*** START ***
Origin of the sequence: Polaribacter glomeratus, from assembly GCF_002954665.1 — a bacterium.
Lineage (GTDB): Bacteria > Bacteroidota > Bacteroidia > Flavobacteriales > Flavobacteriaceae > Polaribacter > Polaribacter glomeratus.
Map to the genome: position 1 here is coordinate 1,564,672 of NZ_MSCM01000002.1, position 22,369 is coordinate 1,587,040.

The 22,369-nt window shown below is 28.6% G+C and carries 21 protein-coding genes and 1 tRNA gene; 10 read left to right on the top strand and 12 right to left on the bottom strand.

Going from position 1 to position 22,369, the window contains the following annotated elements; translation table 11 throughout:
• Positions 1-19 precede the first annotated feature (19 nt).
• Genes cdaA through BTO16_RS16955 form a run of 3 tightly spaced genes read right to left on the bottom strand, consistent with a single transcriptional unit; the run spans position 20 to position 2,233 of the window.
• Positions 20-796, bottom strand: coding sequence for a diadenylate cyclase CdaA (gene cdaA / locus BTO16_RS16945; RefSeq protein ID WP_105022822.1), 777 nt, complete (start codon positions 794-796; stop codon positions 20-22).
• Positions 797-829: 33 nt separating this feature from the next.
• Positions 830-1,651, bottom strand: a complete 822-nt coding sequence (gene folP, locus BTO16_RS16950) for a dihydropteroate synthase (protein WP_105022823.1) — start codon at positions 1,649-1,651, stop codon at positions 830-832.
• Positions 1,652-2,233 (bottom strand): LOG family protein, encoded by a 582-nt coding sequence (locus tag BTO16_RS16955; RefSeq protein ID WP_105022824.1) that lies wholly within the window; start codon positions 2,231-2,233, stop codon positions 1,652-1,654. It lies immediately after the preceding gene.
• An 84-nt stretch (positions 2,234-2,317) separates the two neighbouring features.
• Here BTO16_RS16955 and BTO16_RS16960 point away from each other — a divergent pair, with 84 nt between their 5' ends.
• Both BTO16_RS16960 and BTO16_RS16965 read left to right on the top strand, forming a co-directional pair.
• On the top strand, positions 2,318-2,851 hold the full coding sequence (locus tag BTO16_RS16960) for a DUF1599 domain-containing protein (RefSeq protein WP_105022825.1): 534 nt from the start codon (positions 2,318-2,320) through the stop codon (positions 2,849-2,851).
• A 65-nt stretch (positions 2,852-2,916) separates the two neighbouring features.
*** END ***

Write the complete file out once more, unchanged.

Origin of the sequence: Polaribacter glomeratus, from assembly GCF_002954665.1 — a bacterium.
Lineage (GTDB): Bacteria > Bacteroidota > Bacteroidia > Flavobacteriales > Flavobacteriaceae > Polaribacter > Polaribacter glomeratus.
Map to the genome: position 1 here is coordinate 1,564,672 of NZ_MSCM01000002.1, position 22,369 is coordinate 1,587,040.

The 22,369-nt window shown below is 28.6% G+C and carries 21 protein-coding genes and 1 tRNA gene; 10 read left to right on the top strand and 12 right to left on the bottom strand.

Going from position 1 to position 22,369, the window contains the following annotated elements; translation table 11 throughout:
• Positions 1-19 precede the first annotated feature (19 nt).
• Genes cdaA through BTO16_RS16955 form a run of 3 tightly spaced genes read right to left on the bottom strand, consistent with a single transcriptional unit; the run spans position 20 to position 2,233 of the window.
• Positions 20-796, bottom strand: coding sequence for a diadenylate cyclase CdaA (gene cdaA / locus BTO16_RS16945; RefSeq protein ID WP_105022822.1), 777 nt, complete (start codon positions 794-796; stop codon positions 20-22).
• Positions 797-829: 33 nt separating this feature from the next.
• Positions 830-1,651, bottom strand: a complete 822-nt coding sequence (gene folP, locus BTO16_RS16950) for a dihydropteroate synthase (protein WP_105022823.1) — start codon at positions 1,649-1,651, stop codon at positions 830-832.
• Positions 1,652-2,233 (bottom strand): LOG family protein, encoded by a 582-nt coding sequence (locus tag BTO16_RS16955; RefSeq protein ID WP_105022824.1) that lies wholly within the window; start codon positions 2,231-2,233, stop codon positions 1,652-1,654. It lies immediately after the preceding gene.
• An 84-nt stretch (positions 2,234-2,317) separates the two neighbouring features.
• Here BTO16_RS16955 and BTO16_RS16960 point away from each other — a divergent pair, with 84 nt between their 5' ends.
• Both BTO16_RS16960 and BTO16_RS16965 read left to right on the top strand, forming a co-directional pair.
• On the top strand, positions 2,318-2,851 hold the full coding sequence (locus tag BTO16_RS16960) for a DUF1599 domain-containing protein (RefSeq protein WP_105022825.1): 534 nt from the start codon (positions 2,318-2,320) through the stop codon (positions 2,849-2,851).
• A 65-nt stretch (positions 2,852-2,916) separates the two neighbouring features.